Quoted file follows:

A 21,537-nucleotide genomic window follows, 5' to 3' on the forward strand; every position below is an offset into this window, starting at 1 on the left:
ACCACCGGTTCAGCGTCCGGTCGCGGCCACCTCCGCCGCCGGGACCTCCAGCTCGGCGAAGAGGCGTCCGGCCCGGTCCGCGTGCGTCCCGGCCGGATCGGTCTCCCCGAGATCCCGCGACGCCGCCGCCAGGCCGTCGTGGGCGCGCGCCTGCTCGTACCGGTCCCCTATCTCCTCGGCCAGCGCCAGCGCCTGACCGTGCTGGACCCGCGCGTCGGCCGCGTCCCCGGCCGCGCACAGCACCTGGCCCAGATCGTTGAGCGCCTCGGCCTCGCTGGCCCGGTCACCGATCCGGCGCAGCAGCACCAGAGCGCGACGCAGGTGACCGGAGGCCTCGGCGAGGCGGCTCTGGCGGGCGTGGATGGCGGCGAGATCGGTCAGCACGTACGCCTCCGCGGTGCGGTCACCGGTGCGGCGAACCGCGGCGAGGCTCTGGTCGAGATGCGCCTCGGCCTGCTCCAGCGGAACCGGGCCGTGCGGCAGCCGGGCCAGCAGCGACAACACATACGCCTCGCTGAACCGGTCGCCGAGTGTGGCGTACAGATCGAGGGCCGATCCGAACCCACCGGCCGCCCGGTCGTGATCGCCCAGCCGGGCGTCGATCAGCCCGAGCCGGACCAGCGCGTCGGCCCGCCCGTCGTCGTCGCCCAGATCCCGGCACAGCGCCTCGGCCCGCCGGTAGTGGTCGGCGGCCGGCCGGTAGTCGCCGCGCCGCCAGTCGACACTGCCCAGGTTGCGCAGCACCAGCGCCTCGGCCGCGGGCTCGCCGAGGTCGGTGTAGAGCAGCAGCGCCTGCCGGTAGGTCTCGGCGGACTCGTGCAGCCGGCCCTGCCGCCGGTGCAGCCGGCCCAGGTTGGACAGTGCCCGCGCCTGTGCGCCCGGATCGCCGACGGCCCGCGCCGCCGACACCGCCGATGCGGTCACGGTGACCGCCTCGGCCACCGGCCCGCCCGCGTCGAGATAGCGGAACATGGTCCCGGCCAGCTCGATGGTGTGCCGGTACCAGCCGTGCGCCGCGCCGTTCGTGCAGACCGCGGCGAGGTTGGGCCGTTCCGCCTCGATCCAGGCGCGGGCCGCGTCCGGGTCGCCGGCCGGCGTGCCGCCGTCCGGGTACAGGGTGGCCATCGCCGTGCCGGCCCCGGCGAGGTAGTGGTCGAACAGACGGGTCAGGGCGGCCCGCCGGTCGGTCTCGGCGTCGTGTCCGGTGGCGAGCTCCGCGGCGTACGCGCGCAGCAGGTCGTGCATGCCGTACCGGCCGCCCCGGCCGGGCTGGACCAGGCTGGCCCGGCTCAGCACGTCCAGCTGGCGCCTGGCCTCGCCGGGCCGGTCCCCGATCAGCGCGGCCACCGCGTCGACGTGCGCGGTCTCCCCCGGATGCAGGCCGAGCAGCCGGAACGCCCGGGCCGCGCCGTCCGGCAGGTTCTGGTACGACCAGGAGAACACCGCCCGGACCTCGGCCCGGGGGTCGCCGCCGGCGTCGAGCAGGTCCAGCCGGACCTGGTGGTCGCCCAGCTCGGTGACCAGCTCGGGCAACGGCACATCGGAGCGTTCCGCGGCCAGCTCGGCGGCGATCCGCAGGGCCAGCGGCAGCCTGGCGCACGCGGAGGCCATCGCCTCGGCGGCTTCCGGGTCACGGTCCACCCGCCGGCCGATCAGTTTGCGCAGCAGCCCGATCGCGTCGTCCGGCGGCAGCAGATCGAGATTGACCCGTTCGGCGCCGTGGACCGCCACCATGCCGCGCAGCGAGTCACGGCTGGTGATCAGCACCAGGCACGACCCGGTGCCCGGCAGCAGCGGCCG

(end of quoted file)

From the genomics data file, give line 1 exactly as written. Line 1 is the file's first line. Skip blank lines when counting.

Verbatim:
A 21,537-nucleotide genomic window follows, 5' to 3' on the forward strand; every position below is an offset into this window, starting at 1 on the left: